Linode, a cloud hosting provider, turned 12 last week. The company is celebrating its anniversary by launching the general availability of KVM Linodes to customers.
Both KVM and Xen are Open Source projects released under a GNU GPL licence. While Xen has been around since 2002, KVM is relatively new and is maturing fast thanks to the backing of some industry heavyweights.
KVM was initially formed by Red Hat in alliance with IBM. As a result, KVM does get more love from the Red Hat infrastructure. The company also developed oVirt, a web application to manage KVM, though it does allow you to manage other virtual machines running on Xen or Oracle VirtualBox as well.
Interestingly, both KVM and Xen are now Linux Foundation projects but the new kid is gaining momentum at the cost of Xen, and more players are moving to KVM. To better understand Linode’s move to KVM, I interviewed Ricardo Feliciano, Developer Evangelist at Linode.
What was the main reason behind moving away from Xen and adopting KVM?
Feliciano: When we spent $45 million to upgrade our commercial-grade servers to the very latest technology in 2014, the virtualization layer, in this case Xen, kept us (and by extension, our customers) from tapping the inherent speed and computational power of the hardware. Switching to KVM removes this layer and puts customer operations as close to the Linux kernel as possible. Consequently, our servers will now deliver optimum performance; customers should realize improvements from 25 to 300 percent.
Linode is well regarded within the Linux community, what kind of engagement is there between the company and open source? Do you contribute to any open source projects?
Feliciano: The engagement with the Linux community is strong. We have contributed to the Linux Professional Institute and are a gold sponsor of the Debian project to fund its LTS program. We attend many Linux conferences, including SCALE, SELF and the upcoming LinuxCon North America in Seattle.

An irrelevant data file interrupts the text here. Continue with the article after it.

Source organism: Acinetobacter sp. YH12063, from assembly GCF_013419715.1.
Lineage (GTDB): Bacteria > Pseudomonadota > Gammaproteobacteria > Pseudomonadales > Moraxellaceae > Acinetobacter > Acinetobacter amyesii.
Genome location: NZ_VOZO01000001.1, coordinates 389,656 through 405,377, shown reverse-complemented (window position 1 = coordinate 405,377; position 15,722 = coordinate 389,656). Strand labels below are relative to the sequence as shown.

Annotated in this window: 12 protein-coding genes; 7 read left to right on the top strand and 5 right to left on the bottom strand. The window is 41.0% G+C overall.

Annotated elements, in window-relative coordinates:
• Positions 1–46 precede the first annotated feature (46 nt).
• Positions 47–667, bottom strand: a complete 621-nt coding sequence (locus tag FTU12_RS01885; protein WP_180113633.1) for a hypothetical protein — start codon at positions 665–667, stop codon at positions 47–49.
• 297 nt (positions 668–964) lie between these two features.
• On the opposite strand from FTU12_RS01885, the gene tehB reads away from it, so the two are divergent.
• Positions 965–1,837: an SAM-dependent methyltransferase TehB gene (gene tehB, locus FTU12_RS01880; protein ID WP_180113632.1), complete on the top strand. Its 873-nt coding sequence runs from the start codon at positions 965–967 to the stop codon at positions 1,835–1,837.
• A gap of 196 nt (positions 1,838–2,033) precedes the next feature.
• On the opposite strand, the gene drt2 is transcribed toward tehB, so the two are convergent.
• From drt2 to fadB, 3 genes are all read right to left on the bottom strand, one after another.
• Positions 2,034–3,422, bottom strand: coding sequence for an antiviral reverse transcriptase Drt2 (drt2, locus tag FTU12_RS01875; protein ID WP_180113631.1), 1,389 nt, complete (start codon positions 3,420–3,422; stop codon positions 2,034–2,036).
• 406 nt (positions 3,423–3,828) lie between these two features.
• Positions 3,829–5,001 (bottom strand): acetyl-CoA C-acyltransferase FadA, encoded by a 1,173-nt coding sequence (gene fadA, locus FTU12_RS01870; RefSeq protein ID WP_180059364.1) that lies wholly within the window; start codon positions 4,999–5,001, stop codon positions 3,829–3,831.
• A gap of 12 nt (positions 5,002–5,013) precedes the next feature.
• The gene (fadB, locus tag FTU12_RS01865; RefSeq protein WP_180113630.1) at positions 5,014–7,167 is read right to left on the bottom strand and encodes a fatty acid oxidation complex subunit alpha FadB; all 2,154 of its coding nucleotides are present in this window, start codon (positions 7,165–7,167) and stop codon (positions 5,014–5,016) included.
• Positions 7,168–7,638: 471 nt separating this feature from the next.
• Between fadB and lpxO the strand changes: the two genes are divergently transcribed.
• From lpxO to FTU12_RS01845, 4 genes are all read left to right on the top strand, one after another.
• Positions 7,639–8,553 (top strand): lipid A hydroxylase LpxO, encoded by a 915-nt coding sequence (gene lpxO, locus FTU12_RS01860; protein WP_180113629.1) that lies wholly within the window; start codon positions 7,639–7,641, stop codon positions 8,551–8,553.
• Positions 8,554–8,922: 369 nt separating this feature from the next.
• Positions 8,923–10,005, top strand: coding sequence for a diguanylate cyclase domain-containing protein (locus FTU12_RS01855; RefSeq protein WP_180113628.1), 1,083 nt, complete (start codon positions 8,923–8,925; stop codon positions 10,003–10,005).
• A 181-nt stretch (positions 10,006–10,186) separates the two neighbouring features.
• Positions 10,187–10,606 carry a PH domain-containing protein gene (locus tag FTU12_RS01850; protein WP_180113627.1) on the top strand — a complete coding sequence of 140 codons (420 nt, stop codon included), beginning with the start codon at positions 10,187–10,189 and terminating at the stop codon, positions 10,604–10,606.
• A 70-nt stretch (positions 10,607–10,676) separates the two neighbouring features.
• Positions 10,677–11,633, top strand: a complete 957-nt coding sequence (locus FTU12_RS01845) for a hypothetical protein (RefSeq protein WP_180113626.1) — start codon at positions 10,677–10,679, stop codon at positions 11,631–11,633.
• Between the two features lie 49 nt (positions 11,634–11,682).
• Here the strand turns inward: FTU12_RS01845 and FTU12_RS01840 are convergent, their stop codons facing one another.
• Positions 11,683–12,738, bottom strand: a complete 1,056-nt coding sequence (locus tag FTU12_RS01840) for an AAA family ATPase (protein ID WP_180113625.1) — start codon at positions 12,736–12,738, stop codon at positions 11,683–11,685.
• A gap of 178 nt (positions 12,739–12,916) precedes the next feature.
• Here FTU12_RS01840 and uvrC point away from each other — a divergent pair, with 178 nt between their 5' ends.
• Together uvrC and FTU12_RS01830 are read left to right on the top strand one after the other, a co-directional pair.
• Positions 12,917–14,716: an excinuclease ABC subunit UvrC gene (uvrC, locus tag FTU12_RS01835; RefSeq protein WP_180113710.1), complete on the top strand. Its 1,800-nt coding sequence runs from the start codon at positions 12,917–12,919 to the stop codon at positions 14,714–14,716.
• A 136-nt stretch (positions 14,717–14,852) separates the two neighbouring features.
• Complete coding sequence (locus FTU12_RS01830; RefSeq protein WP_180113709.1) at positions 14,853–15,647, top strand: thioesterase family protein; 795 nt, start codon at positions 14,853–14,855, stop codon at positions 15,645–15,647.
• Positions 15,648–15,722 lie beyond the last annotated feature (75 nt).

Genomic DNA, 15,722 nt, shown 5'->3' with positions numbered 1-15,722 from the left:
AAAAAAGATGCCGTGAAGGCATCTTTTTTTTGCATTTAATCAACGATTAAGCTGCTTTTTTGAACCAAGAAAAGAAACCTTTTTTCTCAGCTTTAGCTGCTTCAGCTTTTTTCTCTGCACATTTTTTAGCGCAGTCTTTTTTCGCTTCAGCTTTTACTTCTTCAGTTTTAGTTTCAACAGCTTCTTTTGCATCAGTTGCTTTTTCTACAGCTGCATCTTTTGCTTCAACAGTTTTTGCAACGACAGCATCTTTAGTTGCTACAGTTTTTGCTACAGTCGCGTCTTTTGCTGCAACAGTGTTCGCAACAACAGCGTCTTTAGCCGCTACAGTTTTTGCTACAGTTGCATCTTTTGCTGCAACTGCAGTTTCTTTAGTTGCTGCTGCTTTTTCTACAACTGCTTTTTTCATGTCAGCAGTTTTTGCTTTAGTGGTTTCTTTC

Linode has donated more than $1.2 million dollars in surplus servers to nearby colleges and universities in an effort to bolster open-source curriculum on-campus at TCNJ, NJIT, Rowan University and Monmouth University. We are working with Atlantic Cape Community College to establish a Linux curriculum that will prepare students for Linux certification exams. These on-going and expanding efforts are part of our IT Workforce Preparation Initiative (ITWP).
Moreover, our “softer” promotion of Linux includes scheduling our community advocates to preach the “gospel of Linux” and open-source to various user-groups throughout the country. When we participate in hackathons, such as AngelHack, LA Hacks, and PennApps, Linodians encourage the use of Linux.
It’s our intent to promote the greater good of open source wherever we go and whatever we do; if not with funds, then with action. In our estimation, the more Linux, the better.
What clear advantages are there with KVM that justify this move?
Feliciano: In a word, “performance.” Our internal UnixBench scores increased three-fold (~800 SBIS on Xen to ~2400 SBIS on KVM).
In another word, “versatility.” Having default paravirtualization along with fully virtualized guest-virtualization will let users run alternative OSs like FreeBSD, BSD, Plan 9, Windows, even Amiga.
The final word: under Xen, we found it challenging to support varied architecture such as 32-bit Linodes and non-Linux OSs; KVM mitigates those challenges.